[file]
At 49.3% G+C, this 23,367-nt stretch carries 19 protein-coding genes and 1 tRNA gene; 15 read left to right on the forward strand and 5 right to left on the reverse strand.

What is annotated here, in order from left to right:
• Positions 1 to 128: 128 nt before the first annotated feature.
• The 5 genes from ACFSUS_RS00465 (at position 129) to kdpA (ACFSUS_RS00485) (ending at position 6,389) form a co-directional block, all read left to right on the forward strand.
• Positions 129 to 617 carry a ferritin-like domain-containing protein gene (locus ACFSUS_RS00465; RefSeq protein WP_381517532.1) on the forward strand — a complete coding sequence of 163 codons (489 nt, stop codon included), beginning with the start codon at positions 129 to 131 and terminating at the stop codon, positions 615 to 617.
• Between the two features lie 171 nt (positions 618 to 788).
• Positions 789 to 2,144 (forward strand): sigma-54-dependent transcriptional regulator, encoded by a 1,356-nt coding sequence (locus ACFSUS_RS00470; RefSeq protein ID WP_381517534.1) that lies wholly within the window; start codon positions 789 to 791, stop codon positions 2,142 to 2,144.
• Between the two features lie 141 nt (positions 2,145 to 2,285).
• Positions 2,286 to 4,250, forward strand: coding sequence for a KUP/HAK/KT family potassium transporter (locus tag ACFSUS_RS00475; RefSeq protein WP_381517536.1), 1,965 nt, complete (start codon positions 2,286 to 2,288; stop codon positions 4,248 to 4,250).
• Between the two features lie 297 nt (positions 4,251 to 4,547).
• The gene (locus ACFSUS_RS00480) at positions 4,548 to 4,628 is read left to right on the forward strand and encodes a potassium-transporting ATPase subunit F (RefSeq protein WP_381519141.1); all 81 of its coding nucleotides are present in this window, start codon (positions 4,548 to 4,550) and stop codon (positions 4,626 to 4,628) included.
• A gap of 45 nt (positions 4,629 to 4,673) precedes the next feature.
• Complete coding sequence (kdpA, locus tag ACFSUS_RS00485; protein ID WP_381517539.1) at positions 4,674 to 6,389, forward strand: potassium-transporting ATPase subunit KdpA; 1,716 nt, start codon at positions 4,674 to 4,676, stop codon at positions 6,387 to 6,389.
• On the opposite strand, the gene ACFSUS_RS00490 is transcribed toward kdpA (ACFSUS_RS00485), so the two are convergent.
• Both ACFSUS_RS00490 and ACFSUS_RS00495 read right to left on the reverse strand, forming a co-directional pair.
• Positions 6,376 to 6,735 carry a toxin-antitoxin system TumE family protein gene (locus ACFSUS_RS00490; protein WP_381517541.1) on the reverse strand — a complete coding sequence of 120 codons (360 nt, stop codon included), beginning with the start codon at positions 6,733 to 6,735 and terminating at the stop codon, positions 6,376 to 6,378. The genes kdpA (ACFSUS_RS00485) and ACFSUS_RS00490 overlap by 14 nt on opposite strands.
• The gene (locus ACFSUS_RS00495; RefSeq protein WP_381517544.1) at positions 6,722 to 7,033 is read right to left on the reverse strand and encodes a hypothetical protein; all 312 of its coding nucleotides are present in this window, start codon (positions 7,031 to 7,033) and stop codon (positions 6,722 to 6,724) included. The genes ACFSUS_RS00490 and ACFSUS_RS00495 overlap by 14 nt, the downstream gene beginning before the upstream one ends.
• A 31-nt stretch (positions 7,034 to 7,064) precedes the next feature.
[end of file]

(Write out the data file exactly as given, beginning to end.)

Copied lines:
At 49.3% G+C, this 23,367-nt stretch carries 19 protein-coding genes and 1 tRNA gene; 15 read left to right on the forward strand and 5 right to left on the reverse strand.

What is annotated here, in order from left to right:
• Positions 1 to 128: 128 nt before the first annotated feature.
• The 5 genes from ACFSUS_RS00465 (at position 129) to kdpA (ACFSUS_RS00485) (ending at position 6,389) form a co-directional block, all read left to right on the forward strand.
• Positions 129 to 617 carry a ferritin-like domain-containing protein gene (locus ACFSUS_RS00465; RefSeq protein WP_381517532.1) on the forward strand — a complete coding sequence of 163 codons (489 nt, stop codon included), beginning with the start codon at positions 129 to 131 and terminating at the stop codon, positions 615 to 617.
• Between the two features lie 171 nt (positions 618 to 788).
• Positions 789 to 2,144 (forward strand): sigma-54-dependent transcriptional regulator, encoded by a 1,356-nt coding sequence (locus ACFSUS_RS00470; RefSeq protein ID WP_381517534.1) that lies wholly within the window; start codon positions 789 to 791, stop codon positions 2,142 to 2,144.
• Between the two features lie 141 nt (positions 2,145 to 2,285).
• Positions 2,286 to 4,250, forward strand: coding sequence for a KUP/HAK/KT family potassium transporter (locus tag ACFSUS_RS00475; RefSeq protein WP_381517536.1), 1,965 nt, complete (start codon positions 2,286 to 2,288; stop codon positions 4,248 to 4,250).
• Between the two features lie 297 nt (positions 4,251 to 4,547).
• The gene (locus ACFSUS_RS00480) at positions 4,548 to 4,628 is read left to right on the forward strand and encodes a potassium-transporting ATPase subunit F (RefSeq protein WP_381519141.1); all 81 of its coding nucleotides are present in this window, start codon (positions 4,548 to 4,550) and stop codon (positions 4,626 to 4,628) included.
• A gap of 45 nt (positions 4,629 to 4,673) precedes the next feature.
• Complete coding sequence (kdpA, locus tag ACFSUS_RS00485; protein ID WP_381517539.1) at positions 4,674 to 6,389, forward strand: potassium-transporting ATPase subunit KdpA; 1,716 nt, start codon at positions 4,674 to 4,676, stop codon at positions 6,387 to 6,389.
• On the opposite strand, the gene ACFSUS_RS00490 is transcribed toward kdpA (ACFSUS_RS00485), so the two are convergent.
• Both ACFSUS_RS00490 and ACFSUS_RS00495 read right to left on the reverse strand, forming a co-directional pair.
• Positions 6,376 to 6,735 carry a toxin-antitoxin system TumE family protein gene (locus ACFSUS_RS00490; protein WP_381517541.1) on the reverse strand — a complete coding sequence of 120 codons (360 nt, stop codon included), beginning with the start codon at positions 6,733 to 6,735 and terminating at the stop codon, positions 6,376 to 6,378. The genes kdpA (ACFSUS_RS00485) and ACFSUS_RS00490 overlap by 14 nt on opposite strands.
• The gene (locus ACFSUS_RS00495; RefSeq protein WP_381517544.1) at positions 6,722 to 7,033 is read right to left on the reverse strand and encodes a hypothetical protein; all 312 of its coding nucleotides are present in this window, start codon (positions 7,031 to 7,033) and stop codon (positions 6,722 to 6,724) included. The genes ACFSUS_RS00490 and ACFSUS_RS00495 overlap by 14 nt, the downstream gene beginning before the upstream one ends.
• A 31-nt stretch (positions 7,034 to 7,064) precedes the next feature.